Moondance – a novel which draws on a personal journey through IVF launches on the  1st November to coincide with National Fertility Awareness Week.

It’s been so many years now since we went through our final IVF cycle. We managed seven in all, but it was the fourth which created our daughter – we never quite managed a sibling for her. I’m well aware that I’m one of the lucky ones, one of those who got there, and I guess I was able to shut the memories of those days down. Yet, when my daughter was small, I began to write a novel about IVF. It sat in the dark for years, but I returned to it in 2015 after my first novel was published. Moondance will finally be published in November.

Moondance draws heavily on my personal experience of the physical and emotional impact of IVF. There has always been so much non-fiction out there, but as a writer I thought it would be fascinating to produce a novel which pulls no punches on the tests and treatments involved. A novel which raises awareness. Perhaps a novel which, for those who’ve been through it, might even enable a feeling of being understood and having their experience put into words. Most people know someone who has gone through IVF, but how many really understand the emotional pain involved? The trauma of self-injecting? The nerves before the general anaesthetic kicks in? The grotesque two-week wait? Writing Moondance was incredibly cathartic. But still, it’s not my story.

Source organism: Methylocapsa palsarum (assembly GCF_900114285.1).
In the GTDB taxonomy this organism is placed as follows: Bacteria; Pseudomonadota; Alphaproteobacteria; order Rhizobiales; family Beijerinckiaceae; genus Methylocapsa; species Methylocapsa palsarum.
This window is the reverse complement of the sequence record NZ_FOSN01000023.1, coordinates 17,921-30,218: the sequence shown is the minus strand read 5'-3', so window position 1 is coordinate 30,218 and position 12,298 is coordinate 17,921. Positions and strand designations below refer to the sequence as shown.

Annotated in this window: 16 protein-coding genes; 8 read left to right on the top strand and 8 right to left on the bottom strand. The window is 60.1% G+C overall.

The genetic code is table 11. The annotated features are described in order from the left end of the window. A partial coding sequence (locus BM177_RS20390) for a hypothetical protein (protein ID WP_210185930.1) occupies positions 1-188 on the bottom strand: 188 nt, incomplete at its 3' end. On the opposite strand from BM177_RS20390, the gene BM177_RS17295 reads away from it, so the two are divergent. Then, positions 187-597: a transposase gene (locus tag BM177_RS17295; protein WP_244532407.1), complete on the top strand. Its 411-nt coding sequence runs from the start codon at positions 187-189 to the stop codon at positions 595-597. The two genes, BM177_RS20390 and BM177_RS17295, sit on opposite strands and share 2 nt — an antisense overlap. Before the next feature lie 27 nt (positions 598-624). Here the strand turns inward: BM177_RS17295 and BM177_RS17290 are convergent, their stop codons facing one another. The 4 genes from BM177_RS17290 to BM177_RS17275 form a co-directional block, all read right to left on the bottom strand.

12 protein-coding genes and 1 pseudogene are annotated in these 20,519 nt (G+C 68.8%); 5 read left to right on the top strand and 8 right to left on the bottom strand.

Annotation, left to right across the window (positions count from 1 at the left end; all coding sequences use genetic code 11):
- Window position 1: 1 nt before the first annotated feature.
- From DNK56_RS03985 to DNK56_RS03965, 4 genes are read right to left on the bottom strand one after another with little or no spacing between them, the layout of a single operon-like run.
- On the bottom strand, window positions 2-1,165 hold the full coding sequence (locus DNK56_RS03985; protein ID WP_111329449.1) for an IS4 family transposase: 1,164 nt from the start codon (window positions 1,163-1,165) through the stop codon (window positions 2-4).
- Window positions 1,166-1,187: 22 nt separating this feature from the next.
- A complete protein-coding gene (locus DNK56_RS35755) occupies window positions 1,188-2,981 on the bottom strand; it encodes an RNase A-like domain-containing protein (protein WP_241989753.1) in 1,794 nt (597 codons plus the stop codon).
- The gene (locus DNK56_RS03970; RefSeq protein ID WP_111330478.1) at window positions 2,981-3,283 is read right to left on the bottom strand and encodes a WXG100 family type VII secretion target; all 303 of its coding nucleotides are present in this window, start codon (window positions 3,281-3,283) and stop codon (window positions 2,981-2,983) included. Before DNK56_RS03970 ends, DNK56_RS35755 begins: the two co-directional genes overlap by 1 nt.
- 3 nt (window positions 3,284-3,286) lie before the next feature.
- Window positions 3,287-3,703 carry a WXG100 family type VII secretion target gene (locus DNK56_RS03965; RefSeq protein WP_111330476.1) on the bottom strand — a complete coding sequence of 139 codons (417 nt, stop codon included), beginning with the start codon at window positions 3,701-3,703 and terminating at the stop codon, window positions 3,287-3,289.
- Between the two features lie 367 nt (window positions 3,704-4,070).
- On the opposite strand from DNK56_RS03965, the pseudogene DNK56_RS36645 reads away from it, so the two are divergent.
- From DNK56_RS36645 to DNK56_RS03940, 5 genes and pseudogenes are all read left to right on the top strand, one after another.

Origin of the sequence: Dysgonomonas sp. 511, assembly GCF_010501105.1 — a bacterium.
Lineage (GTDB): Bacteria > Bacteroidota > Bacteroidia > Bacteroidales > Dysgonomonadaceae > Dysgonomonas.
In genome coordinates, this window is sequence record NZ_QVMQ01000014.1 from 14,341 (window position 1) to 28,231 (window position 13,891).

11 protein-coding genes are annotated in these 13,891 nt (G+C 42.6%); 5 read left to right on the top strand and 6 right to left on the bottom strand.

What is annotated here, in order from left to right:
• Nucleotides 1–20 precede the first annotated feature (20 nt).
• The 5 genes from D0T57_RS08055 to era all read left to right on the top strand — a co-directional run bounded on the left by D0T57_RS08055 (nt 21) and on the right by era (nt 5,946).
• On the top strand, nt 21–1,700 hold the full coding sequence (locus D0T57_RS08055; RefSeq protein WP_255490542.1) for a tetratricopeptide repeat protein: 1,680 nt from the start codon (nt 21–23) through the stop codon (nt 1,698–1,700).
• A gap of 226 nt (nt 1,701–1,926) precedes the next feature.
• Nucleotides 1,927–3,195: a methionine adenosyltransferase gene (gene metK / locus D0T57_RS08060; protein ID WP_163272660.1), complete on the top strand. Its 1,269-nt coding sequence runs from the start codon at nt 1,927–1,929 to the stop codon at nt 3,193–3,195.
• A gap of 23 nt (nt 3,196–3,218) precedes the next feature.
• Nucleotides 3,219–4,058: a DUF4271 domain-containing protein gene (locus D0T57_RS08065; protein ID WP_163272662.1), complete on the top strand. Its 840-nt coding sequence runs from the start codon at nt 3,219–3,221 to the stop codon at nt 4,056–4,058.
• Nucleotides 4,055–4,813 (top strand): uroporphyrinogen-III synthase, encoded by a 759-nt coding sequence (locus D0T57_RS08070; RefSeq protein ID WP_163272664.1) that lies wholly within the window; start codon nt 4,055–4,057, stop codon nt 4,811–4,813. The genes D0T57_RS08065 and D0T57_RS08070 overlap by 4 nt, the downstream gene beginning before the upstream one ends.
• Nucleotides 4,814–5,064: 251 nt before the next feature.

Moondance is about a couple who meet when they are young and are very happy together. But Cat is flying high as a political lobbyist and is reluctant to try for a baby until she is ready. Unable then to conceive naturally, she and Dom embark on fertility treatment and both they and their relationship begin to unravel. In Cat, I chose a protagonist who is entitled, somewhat arrogant even. As an early review has said, “Cat is in control. Of everything. What better heroine to pit against the cruel and whimsical cycles of the moon.”

While Moondance is a novel about IVF, on another level, its themes are more universal, of love, of marriage, of sex, of family. I’m told that it is honest and authentic and emotionally raw – but there is also something to smile about along the way, even laugh-out-loud moments. And, of course, there is always hope. There has to be hope.

This year my daughter became a teenager. And yes, there are still many days when she walks into the room with a smile and I gaze at her in wonder.

Moondance will be able to buy online www.blackbird-books.com/moondance